Do you make it difficult for customers to spend money with you?
Do you have "barriers to entry" that deter old customers and new from buying ads or subscriptions.
"Barriers to entry" are the hoops customers must jump through before
they can buy your product. Newspapers are full of barriers to entry, as are most old-line businesses.
For illustration purposes, I'd like to tell you about the most ridiculous barrier to entry I can remember. It was a barrier created by the local phone company in Dallas, where I'd recently moved in the 1980s. I called the phone company from an office phone to order phone service at my new home.
"You can't order phone service over the phone," a Lilly Tomlin-type person working at the local phone service told me. "You have to come down to the phone store in person to order service."
"It's ridiculous," I complained, "that the phone company won't do business over the telephone."
Despite my protestations that the phone company should be the first company to offer service over the phone, the phone company's phone answering-person (snort-snort) repeated to me that I had to come in person to their telephone store to order phone service.
Having no real choice, I took a half day off from my new job and wandered around town, half-lost, until I found the phone store and ordered phone service.
The phone company could get away with that "barrier to entry" because it was "the only game in town." If I wanted phone service, I had to play by the company's rules.
Newspapers have too often acted like they were the "only game in town." If you wanted to advertise, you had to play by the newspaper's rules.
Just as phone companies have lost their primacy and monopolies, newspapers are rarely the "only game in town" anymore. They face a lot more competition, and more is on the way.
Yet many newspapers still try to enforce their old "barrier to entry" rules.
• Want an ad in Sunday's paper, call by 5 p.m. Thursday.
• Want an ad in tomorrow's paper? Call by 5 p.m. yesterday.
• Want an employment ad? Well that's a different rate than an auto ad, which is a different rate than a garage sale.
• Want a photo(s) with your ad? No, we don't do that unless you're a contract advertiser.
• Want an Internet ad? Sorry, it has to run in our newspaper's print product two days from now before it can go on the Internet.
• Want to buy an ad or subscription at 9 p.m.? Call back after 9 a.m.
• Want to buy a display ad? You have to buy it by the column inch, a mathematical buying system used no where else in the universe.
• Your Sunday paper didn't get delivered by 11 a.m. Sorry, the circulation department closed at 10 a.m.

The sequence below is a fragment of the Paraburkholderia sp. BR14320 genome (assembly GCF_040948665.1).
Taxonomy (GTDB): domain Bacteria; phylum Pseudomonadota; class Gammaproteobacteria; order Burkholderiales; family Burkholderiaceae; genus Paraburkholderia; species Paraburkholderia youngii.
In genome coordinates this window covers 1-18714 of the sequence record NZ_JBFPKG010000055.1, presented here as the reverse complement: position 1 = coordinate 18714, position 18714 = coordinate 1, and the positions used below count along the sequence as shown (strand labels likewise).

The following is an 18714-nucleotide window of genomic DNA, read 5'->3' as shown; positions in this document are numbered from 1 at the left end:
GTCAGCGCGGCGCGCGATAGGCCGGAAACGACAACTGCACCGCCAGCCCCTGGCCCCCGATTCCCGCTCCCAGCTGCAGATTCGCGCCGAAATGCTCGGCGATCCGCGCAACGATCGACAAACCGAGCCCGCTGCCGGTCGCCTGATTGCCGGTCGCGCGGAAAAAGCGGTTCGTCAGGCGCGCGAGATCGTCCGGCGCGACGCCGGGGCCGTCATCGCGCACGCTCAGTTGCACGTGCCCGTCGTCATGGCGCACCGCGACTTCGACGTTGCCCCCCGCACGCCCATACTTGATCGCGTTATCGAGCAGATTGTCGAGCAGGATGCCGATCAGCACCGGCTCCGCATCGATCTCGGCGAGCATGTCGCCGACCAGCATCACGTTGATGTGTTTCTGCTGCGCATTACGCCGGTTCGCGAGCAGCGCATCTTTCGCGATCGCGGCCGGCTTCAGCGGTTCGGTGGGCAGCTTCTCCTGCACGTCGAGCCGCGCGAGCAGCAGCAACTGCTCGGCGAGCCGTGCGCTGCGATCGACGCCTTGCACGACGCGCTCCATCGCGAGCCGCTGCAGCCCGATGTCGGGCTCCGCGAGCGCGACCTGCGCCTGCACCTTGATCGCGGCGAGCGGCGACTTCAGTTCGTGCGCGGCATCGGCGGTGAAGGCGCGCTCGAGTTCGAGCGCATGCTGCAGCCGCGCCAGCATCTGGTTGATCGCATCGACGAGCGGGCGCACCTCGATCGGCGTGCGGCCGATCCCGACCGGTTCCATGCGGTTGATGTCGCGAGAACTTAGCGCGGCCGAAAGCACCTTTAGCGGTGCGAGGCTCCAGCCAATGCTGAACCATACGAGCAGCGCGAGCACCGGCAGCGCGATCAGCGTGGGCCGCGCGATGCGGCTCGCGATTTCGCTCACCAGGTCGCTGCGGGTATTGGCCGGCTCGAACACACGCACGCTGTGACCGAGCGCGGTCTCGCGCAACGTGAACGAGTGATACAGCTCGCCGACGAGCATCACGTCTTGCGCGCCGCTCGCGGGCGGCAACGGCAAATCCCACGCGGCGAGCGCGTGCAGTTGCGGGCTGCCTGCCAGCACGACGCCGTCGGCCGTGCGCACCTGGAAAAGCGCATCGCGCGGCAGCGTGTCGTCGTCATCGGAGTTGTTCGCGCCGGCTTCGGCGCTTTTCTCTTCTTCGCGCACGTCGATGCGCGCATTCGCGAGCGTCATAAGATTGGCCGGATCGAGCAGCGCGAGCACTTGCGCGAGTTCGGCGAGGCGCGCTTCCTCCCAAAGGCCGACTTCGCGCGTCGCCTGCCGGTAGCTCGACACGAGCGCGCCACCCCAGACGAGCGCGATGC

The list can go on and on, and each paper has created its own barriers to entry over the years. (Haven't you?)
Then the world changes.
This technology called the Internet comes along. Companies like Ebay, Craigslist, Amazon, Monster, etc., come along.
They don't have the barriers to entry that most newspapers erect in front of customers.
Craigslist doesn't charge for classifieds ads, except for employment ads. Ebay sells/auctions all kinds of products every minute of every day. Monster.com lets you manage your own career. Amazon let's you browse to your heart's content whenever you want.
It's about empowerment. The most successful new companies give their customers virtually unlimited capabilities to buy what they want, when they want.
Some old-line companies have made necessary adjustments. For example, the airline industry empowered its customers (and eliminated millions of dollars in expenses) by posting its full reservation systems online. Customers can check schedules, compare rates, make/change/cancel reservations and print boarding passes with almost as much power as airline employees.
If you're a newspaper executive, I challenge you to look at the traditional barriers to entry that restrict customers' capabilities to buy products from you.
Do an internal check, and ask yourself and department managers:
• Can our customers buy products 24 hours a day, seven days a week?
• Can our customers buy an online ad without having it run first through our printing press, two or three days from now?
• Can customers buy an ad that is published online before it is published in print?
• Can customers create their own ads online, order that ad and pay for it without talking to someone at the paper during "regular business hours?"
• Can a customer stop/start a subscription without talking with someone at the paper during "regular business hours?"
The list can go on an on. Technology is not to blame for these barriers - it's your company's culture!
To be more successful in a world that is becoming more and more interactive, it will be necessary to empower your customers and eliminate "barriers to entry."
As a goal, try to identify one barrier to entry a month, for a year. At the end of the year, your newspaper will have happier customers, and a better bottom line.